24
500 yen
7-11
88
abalone
aging population
allegheny college
allergy
Ameagari no yozora ni
asakusa
baru
Beach
beiju
birthday
black and white
bookstores
Brasserie Bec
Carpenters
cedar pollen
cellphone
Chikara Saito
Chinese Lantern Plant
chorus
colorful
conservation
construction
conti et mer
Convenience
culture
cutie honey
dai-ichi life
delivery
DIY
Doki-doki Camp
doppler
Drop
drugstore
earthquake
eiken
elections
emergency house
Emperor Meiji
English
Engrish
evacuation area
experiment
Facebook
fiberglass mascot
Folk
food
free
freespot
French
Gadgets
gaijin
Gargling
George Kano
Getting Around
glasses
glenn wurst
global warming
Goroawase
Gov't of Japan
gumisawa totsuka
Gyaru
haiku
hay fever
Health
hinanjo
hiroo
Hitotsu Yane no Shita
Horror
hozuki
humor
Humoresque
Ichiro Ozawa
imamiya
Imperial
Informa
Insurance
Interpretation
intestines
iphone
iPhone Case
Isojin
Italian
Jack Bauer
japan
Japan Holidays
Japan Rail
Japanese
japanese tv
JR
kafunsho
Kakaki
Kakuei Tanaka
kamakura
kamogawa
kamogawa-kan
Kanako Yanagihara
Kazuo Zaitsu
kenkoshindan
kinataro-ame
kinokuniya
kintaro
Kiosk
Kiyoshiro Imawano
Koji Suzuki
Language
leisure
living
Living in Japan
local shop
Lockheed
Manners Posters
Marine Day
maruzen
matsuri
megane drug
metro
Mezamashi TV
MHLW
miniskirt
Mixi
mizkan
monochrome
Music
Musicians
Nakamise
New Years
newbie
NHK
nihonjinron
niigata
nissan figaro
no smoking
nobiru
novartis
Ocean
Odakyu Line
omikuji
One Coin
Oshogatsu
OTC drugs
PAL
passions
photography
pillars
poetry
ponyo
post office
prime minister
proficiency
Pronunciation
Ray-Out
restaurants
retro
Reunion
Review
RIP
robataya
roppongi
RT-P1LC4/B
ryokan
Saboten no Hana
Salaryman Neo
Salaryman Taiso
sandwiches
sarasen
satire
School Songs
Seashore
Senryu
senryuu
settai
Shinjuku
shishamo
signage
siren
smoke-free
snow
SNS
softbank
sound
Sousuke Kawamoto
spectacles
Street Jazz
Street Performers
subway
suica
Swine Flu
tapas
Thierry de Baillon
Toilet Paper
tokyo
Tokyo Metro
Tokyo Rail and Subway Map
tokyo university
totsuka
Trains
Trends
Tulip
Twitter
Ugai
Umi no Hi
uniqueness
us military fukaya communications base
Vendor
vinegar
virgin adventures
Vollmer Design
wanseg
waterless urinal
Welcome
wicket
wifi
wired
wireless
yaesu book center
yakuza ramen
Yoyogi-Uehara
yuuri
zaditen
zoff
zushi
キオスク
レイアウト
ワン コイン
人間ドック
海の日

Archives:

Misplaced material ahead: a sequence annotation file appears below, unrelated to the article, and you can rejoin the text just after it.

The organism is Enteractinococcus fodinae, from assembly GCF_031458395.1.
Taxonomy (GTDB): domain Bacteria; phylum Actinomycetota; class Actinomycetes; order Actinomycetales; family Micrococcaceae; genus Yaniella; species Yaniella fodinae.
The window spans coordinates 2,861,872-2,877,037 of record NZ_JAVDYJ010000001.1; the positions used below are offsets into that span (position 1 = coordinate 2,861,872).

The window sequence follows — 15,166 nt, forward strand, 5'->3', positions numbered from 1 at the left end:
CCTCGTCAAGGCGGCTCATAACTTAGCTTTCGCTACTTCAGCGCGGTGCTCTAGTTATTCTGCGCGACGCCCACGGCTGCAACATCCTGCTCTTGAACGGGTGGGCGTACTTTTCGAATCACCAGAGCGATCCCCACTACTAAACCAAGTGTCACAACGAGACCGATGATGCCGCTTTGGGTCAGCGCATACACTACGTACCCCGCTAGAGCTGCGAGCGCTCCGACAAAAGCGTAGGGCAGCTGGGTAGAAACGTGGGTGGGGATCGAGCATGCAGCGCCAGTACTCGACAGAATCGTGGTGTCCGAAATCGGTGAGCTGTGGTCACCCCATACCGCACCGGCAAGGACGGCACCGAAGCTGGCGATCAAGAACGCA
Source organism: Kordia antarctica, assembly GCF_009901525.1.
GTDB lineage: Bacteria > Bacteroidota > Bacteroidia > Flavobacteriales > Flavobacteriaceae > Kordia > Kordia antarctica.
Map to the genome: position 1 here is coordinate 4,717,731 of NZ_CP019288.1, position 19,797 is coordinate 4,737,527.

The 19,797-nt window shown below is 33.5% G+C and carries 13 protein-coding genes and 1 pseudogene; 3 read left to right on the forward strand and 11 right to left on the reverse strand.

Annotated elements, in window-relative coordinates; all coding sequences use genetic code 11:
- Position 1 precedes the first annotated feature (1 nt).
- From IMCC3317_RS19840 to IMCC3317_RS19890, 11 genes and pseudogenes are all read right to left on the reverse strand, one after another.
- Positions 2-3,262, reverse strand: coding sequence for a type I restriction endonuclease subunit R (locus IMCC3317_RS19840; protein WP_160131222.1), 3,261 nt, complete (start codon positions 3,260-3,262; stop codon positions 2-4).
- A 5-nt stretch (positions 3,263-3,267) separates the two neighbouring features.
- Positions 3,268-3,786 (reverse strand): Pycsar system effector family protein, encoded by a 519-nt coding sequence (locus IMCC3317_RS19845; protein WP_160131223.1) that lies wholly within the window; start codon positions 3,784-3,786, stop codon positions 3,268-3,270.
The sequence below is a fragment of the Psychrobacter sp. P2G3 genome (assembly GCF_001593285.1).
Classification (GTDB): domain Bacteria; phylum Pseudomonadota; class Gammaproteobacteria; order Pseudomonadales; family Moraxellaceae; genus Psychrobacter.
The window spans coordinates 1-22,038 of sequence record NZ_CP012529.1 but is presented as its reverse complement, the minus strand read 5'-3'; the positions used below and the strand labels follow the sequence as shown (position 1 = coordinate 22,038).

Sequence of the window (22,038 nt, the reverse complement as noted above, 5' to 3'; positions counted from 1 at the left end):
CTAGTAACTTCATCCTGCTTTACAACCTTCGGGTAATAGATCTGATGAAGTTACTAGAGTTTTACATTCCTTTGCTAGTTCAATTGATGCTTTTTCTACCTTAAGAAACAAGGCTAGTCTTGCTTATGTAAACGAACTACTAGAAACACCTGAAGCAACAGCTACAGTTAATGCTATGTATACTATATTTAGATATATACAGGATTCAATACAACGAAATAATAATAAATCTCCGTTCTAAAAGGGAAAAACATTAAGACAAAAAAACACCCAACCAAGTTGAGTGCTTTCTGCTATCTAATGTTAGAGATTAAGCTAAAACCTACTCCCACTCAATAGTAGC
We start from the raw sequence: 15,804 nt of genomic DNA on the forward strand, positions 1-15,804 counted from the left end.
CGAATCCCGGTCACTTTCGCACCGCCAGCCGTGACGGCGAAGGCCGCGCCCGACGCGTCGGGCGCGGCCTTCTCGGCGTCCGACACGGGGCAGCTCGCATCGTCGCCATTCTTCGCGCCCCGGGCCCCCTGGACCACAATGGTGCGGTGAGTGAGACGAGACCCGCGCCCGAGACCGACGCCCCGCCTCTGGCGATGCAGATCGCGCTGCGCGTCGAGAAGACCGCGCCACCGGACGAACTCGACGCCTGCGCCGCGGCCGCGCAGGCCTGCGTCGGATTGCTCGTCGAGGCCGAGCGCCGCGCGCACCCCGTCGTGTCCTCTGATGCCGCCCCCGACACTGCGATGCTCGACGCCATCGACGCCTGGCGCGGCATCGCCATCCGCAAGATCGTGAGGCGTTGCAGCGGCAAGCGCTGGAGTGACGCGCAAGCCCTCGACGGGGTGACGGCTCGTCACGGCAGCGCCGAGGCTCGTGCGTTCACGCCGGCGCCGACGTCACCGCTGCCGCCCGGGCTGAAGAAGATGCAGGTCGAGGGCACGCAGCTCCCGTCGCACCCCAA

Japan Girl Talk - The Secret Code 2011

The creatures called "gyaru" (teenage girls who hang out in the youth spots in Tokyo) have their own slang language that morphs rapidly. Nobody, even them, can keep up with it. Morning TV had a special segment about the latest "gyaru-go" language trends, which I thought were worth sharing:"Itsumen" - いつメンFrom itsumo-no-menbaa いつものメンバー. The usual group we hang out with."kamacho"
Read More....
Comments

39 Goroawase! - Japanese Word Play

One fun and unique feature of Japanese language is the ease with which you can create easy-to-remember phrases from numbers. I assembled a little database of these "goroawase" mnemonic helpers, for students of Japanese to see. Check out this page, and contribute if you can. (Can you guess what 39 is, before you look at the database?)
Read More....
Comments

Japan Rail is More Gaijin

I noticed something interesting. The JR East Japan announcements about the next station are done in a female voice, and she used to say the station names with proper Japanese pronunciation. The next station is, SHIMbashi. They've re-recorded some of the announcements though, seemingly with the same "voice talent", and there's a subtle difference. She now says the station names with a "gaijin" accent.
Read More....
Comments

"Gyaru-go" Girl Japanese

Mezamashi TV had a segment on the lastest gyaru language. If you're not familiar, gyaru are the sort of schoolgirls who hang out in Shibuya or Harajuku, dress in the latest fashion and speak in a sort of code. Here's the three I remember: ムカTK mukaTK - mukatsuku, to be pissed off. The original's just as easy, ladies. モレる moreru - um, to be dressed up, with your hair in a bun with cute
Read More....
Comments

"One Coin" Services All the Rage in Japan

Japan morning TV reported that "One Coin" (ワンコイン) services are all the rage these days in Japan, due to the down economy. What this phrase means is that you can buy a good or service with a single 500 yen coin, or about USD 5.00. Indeed, you can see them here and there: "Makudonarudo" McDonald's has a 500 yen value set. "One Coin" lunches at salary-man lunch joints. Short foot massages
Read More....
Comments
Older Posts...